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So you are saying God lied about the seventh day being perpetually ordained as the sabbath?

I could see the argument that the perpetual covenant to follow the seventh-day sabbath laid out by God in Exodus 31:12-17 applies not to the Gentiles, but only to the Jews, as an obligation of their status as his "kingdom of priests" (Exodus 19:6), but holding such a distinction between Jew and Gentile would be at odds with the structural supersessionism you espouse.

The NT reads the OT Christologically. If that's supersessionism then the NT is a supersessionist document. Jmfcst alluded to it, but let's look at the next verse

 "It is a sign between Me and the sons of Israel forever; for in six days the LORD made heaven and earth, but on the seventh day He ceased from labor, and was refreshed." (Ex. 31:17 NASB)

In its context the passage is speaking of the Sabbath as something holy only because of its significance, not because it's holy in and of itself. It's made clear from the context WITHIN the OT that it is symbolic. It's perfectly within God's right to change the mode of how that symbolism is expressed.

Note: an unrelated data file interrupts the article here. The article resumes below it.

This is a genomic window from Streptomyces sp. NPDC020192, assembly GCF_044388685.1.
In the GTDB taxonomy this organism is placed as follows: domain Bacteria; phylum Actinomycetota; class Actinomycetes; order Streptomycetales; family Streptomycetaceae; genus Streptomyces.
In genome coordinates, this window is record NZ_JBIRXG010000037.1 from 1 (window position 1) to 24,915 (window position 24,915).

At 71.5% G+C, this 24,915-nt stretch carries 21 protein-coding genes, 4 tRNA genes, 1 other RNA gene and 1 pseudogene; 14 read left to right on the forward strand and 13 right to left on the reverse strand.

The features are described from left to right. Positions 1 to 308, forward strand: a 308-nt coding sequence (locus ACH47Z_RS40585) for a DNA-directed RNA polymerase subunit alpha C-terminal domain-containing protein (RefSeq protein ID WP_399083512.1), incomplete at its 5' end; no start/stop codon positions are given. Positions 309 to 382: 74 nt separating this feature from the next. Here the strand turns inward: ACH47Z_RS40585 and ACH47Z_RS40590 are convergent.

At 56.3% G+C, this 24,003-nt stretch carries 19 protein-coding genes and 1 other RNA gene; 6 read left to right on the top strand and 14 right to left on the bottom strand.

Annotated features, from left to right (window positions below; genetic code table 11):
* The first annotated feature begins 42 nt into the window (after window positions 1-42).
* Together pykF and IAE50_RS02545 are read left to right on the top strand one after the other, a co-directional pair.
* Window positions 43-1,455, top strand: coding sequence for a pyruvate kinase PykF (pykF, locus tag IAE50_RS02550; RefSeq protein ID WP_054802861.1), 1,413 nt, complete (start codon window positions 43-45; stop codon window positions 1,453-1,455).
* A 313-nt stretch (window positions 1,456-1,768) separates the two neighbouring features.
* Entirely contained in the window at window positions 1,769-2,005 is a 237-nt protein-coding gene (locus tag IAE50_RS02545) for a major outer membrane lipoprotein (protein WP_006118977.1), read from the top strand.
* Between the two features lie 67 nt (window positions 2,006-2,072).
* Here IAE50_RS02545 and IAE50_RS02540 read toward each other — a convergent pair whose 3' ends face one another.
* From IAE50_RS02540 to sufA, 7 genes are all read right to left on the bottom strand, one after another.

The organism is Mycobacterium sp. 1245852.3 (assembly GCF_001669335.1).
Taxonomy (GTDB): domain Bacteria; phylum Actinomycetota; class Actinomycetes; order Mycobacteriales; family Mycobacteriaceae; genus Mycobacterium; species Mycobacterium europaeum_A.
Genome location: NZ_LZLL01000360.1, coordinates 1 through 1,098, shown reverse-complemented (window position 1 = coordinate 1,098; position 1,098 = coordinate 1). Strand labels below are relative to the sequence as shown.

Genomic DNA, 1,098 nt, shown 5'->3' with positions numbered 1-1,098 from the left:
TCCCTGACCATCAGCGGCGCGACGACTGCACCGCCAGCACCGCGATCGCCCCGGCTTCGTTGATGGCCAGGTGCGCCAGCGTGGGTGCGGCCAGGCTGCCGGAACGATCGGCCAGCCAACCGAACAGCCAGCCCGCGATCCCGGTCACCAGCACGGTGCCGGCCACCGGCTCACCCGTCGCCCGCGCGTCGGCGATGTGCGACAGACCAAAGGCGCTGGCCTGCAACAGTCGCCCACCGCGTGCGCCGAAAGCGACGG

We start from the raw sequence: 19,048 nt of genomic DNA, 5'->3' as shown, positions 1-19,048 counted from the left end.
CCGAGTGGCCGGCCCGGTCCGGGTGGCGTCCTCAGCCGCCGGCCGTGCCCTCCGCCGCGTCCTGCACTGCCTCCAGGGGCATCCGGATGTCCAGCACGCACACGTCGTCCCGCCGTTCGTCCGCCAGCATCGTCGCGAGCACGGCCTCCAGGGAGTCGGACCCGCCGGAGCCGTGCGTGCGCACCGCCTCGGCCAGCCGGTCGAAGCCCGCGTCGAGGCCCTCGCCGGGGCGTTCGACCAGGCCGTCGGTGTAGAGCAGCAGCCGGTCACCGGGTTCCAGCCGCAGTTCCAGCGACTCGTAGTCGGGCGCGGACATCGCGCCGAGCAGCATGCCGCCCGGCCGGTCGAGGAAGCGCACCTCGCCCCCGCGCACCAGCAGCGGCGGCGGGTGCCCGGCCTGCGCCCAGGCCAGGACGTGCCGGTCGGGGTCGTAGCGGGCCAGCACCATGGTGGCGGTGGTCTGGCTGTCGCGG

If you accept the fact that both the NT and OT are of God then there is no contradiction there. This is a matter of presuppositions. If you don't accept the authority of the NT you're going to see contradictions, and if you do accept it then you won't.
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Ernest
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« Reply #24 on: October 12, 2011, 09:30:54 pm »
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If you accept the fact that both the NT and OT are of God then there is no contradiction there. This is a matter of presuppositions. If you don't accept the authority of the NT you're going to see contradictions, and if you do accept it then you won't.

What contradictions?  I don't see any verse of the NT that explicitly sets aside the Saturday sabbath, and even those who torture the text to find an implicit setting aside can find no authority in the NT for establishing a Sunday sabbath in its place.  (Unless you make the mistake of conflating the Sabbath with the Lord's Day.)

There are fairly few places in the OT where YHWH speaks of something as being perpetual. The seventh day sabbath is perpetual. The Aharonic priesthood is perpetual, the covenant to never flood the earth again is perpetual.  Perpetuity is not something that God takes lightly in the OT. When he says perpetual, he damn well means perpetual.
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I wonder why Van Heusen never bothered to make women's clothing?